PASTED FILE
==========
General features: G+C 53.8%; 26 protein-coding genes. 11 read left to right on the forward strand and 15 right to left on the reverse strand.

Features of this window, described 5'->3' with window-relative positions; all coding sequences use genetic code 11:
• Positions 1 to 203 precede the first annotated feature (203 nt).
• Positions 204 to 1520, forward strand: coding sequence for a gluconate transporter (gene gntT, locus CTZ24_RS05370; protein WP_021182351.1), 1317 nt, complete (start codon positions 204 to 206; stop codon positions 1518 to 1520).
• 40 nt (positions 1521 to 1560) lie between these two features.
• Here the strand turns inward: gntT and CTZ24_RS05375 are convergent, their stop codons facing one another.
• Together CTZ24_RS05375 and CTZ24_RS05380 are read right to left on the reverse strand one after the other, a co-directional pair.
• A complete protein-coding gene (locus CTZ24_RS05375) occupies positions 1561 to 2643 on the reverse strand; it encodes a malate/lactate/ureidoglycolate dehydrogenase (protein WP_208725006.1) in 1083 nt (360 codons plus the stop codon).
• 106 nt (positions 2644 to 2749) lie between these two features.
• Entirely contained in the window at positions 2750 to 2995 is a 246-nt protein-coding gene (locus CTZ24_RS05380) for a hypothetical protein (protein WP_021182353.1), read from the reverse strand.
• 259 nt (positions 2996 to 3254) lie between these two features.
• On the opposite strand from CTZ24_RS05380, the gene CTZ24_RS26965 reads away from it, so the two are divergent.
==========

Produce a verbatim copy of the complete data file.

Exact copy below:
General features: G+C 53.8%; 26 protein-coding genes. 11 read left to right on the forward strand and 15 right to left on the reverse strand.

Features of this window, described 5'->3' with window-relative positions; all coding sequences use genetic code 11:
• Positions 1 to 203 precede the first annotated feature (203 nt).
• Positions 204 to 1520, forward strand: coding sequence for a gluconate transporter (gene gntT, locus CTZ24_RS05370; protein WP_021182351.1), 1317 nt, complete (start codon positions 204 to 206; stop codon positions 1518 to 1520).
• 40 nt (positions 1521 to 1560) lie between these two features.
• Here the strand turns inward: gntT and CTZ24_RS05375 are convergent, their stop codons facing one another.
• Together CTZ24_RS05375 and CTZ24_RS05380 are read right to left on the reverse strand one after the other, a co-directional pair.
• A complete protein-coding gene (locus CTZ24_RS05375) occupies positions 1561 to 2643 on the reverse strand; it encodes a malate/lactate/ureidoglycolate dehydrogenase (protein WP_208725006.1) in 1083 nt (360 codons plus the stop codon).
• 106 nt (positions 2644 to 2749) lie between these two features.
• Entirely contained in the window at positions 2750 to 2995 is a 246-nt protein-coding gene (locus CTZ24_RS05380) for a hypothetical protein (protein WP_021182353.1), read from the reverse strand.
• 259 nt (positions 2996 to 3254) lie between these two features.
• On the opposite strand from CTZ24_RS05380, the gene CTZ24_RS26965 reads away from it, so the two are divergent.